They represented, said Mr. Risso, “the most intricate celebration of the hand, the ecstasy of the hand” (each cotton flower in his decoupage work had to be cut out and waxed and then applied to a dress; when asked how many they had made, all he could come up with was “an insane number”).
In a time of anxiety over artificial intelligence, that craftiness is key; it emphasizes the humanity and kookiness of creation. The weird, intuitive leaps and dreams that currently distinguish, or at least we hope distinguish, the man-made from the machine.
That’s what Julien Dossena was talking about, anyway, before his Rabanne show, which took as its inspiration Jean Clemmer’s 1960s photographs for the house of nude women draped in jeweled loin cloths — like Spartan warriors (if Spartan warriors were women), Mr. Dossena said. Or in this case, not-so-Spartan warriors, since the contemporary versions were dripping in chain mail, peacock feathers and an abundant desert-goddess fringe. “It’s good to remember there are people behind the clothes,” Mr. Dossena said.
There’s a fine balance to, as Daniel Roseberry said before his Schiaparelli show, “dressing with abandon, but still control.”
To imagine, in his case, that what a slithery little black dress really needs for that final bit of oomph is a very large gold-painted ceramic lobster at the neck, or that the way to undercut the stuffiness of a tailored jacket is to spill a handbag’s worth of faux stuff — cigarettes (this is France), lipsticks, change — permanently down one side, just to remind everyone of the glory that can be found in mess.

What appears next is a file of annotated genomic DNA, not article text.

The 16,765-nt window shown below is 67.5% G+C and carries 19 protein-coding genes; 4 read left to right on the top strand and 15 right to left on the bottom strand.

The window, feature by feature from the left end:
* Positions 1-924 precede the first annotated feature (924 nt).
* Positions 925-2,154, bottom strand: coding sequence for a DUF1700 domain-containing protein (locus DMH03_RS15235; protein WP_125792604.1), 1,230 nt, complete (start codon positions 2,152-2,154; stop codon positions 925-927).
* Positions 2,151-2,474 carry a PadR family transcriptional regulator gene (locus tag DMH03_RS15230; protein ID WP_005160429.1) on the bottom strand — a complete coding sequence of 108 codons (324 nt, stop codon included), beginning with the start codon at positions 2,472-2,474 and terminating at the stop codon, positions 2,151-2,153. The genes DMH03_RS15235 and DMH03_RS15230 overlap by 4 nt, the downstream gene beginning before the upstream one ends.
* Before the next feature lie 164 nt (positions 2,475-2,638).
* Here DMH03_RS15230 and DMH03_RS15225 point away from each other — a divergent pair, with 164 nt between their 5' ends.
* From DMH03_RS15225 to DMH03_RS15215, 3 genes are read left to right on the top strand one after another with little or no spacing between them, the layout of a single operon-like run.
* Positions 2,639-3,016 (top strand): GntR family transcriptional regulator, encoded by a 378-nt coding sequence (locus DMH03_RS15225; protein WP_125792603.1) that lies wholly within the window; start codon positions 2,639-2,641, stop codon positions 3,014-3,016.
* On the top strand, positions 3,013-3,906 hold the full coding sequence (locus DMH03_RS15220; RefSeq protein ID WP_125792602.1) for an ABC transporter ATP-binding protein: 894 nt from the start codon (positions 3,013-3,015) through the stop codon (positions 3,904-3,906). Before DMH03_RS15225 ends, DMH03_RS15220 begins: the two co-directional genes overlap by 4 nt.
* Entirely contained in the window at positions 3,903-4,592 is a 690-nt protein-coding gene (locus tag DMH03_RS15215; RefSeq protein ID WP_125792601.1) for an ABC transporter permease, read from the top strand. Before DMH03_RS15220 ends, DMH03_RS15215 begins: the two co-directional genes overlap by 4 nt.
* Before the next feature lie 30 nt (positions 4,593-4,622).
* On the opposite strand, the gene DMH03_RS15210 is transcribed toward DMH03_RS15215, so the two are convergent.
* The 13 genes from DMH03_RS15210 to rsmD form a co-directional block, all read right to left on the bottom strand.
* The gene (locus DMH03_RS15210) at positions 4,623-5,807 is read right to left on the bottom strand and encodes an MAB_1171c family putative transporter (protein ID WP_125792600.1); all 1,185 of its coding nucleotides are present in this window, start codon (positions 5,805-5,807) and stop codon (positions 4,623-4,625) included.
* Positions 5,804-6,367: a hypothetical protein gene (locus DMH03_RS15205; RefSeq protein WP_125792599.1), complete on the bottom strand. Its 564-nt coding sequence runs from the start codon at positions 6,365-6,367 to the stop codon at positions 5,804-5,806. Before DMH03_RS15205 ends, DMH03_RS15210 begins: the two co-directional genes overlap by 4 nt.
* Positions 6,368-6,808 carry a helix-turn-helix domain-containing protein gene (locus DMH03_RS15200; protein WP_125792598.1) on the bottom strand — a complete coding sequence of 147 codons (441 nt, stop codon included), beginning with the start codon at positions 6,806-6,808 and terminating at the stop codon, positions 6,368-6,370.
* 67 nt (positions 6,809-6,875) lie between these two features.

Or, for that matter, that the best way to finish off a pair of white high-tops is with some gilded trompe l’oeil toes on the toe cap. Which, it turns out, really is the best way.
The Rise of Monumentalism
Though there is also another way that isn’t just a rejection of minimalism or full-throated return maximalism. Call it monumentalism, or minimalism taken to maximum volume — simple lines, mega effects — and then consider Rick Owens. Even he was spouting off about the value of positivity this season.
“I was just thinking that is such a good thing,” Mr. Owens said backstage (talking about how he had been to a Björk concert and how impressed he was by her optimism). “I’m conscious that maybe I need to contribute more than doom,” he went on, referring to his own reputation as the prince of fashion darkness. “Romancing doom is a classic thing, but maybe that’s not the most responsible thing I could do.”
To that end, instead of belching cloud of gray fog, his mist machines belched … pink and yellow (“positivity” being a relative thing). Diana Ross’s “I still believe in love” played on the soundtrack, over and over. And rose petals rained down from the sky to blanket the runway on which minced Mr. Owens’ trademark otherworldly creatures, their silhouettes attenuated to an extreme degree by fluted leather and denim skirts intricately seamed around the body, and high-waist trousers that brushed the floor over towering platforms and were paired with cropped motorcycle jackets, peaked shoulders reaching for the heavens.
Leather dresses were crushed around the body like little mountains of meringue (Mr. Owens can drape leather like Madame Grès draped jersey); oversize jumpsuits came complete with silk capes, like deflated parachutes trailing behind. And Mr. Owens’s “donuts” — gigantic circular tubes that resemble a multipurpose stole, or a boa constrictor swallowing the body, depending on your point of view — were crafted from stacks of silk organza.
“Or orgasm-o, as they call it in the studio,” Mr. Owens giggled. The idea being to make the big tubes look like “candy confections, like spun-sugar doughnuts, in the most satisfying crushable way. No one’s gonna be able to buy them because they’re so labor intensive,” he said. “They’re wonderful, and they’re expensive.”
You might even say excessively delicious. Even if they are an acquired taste.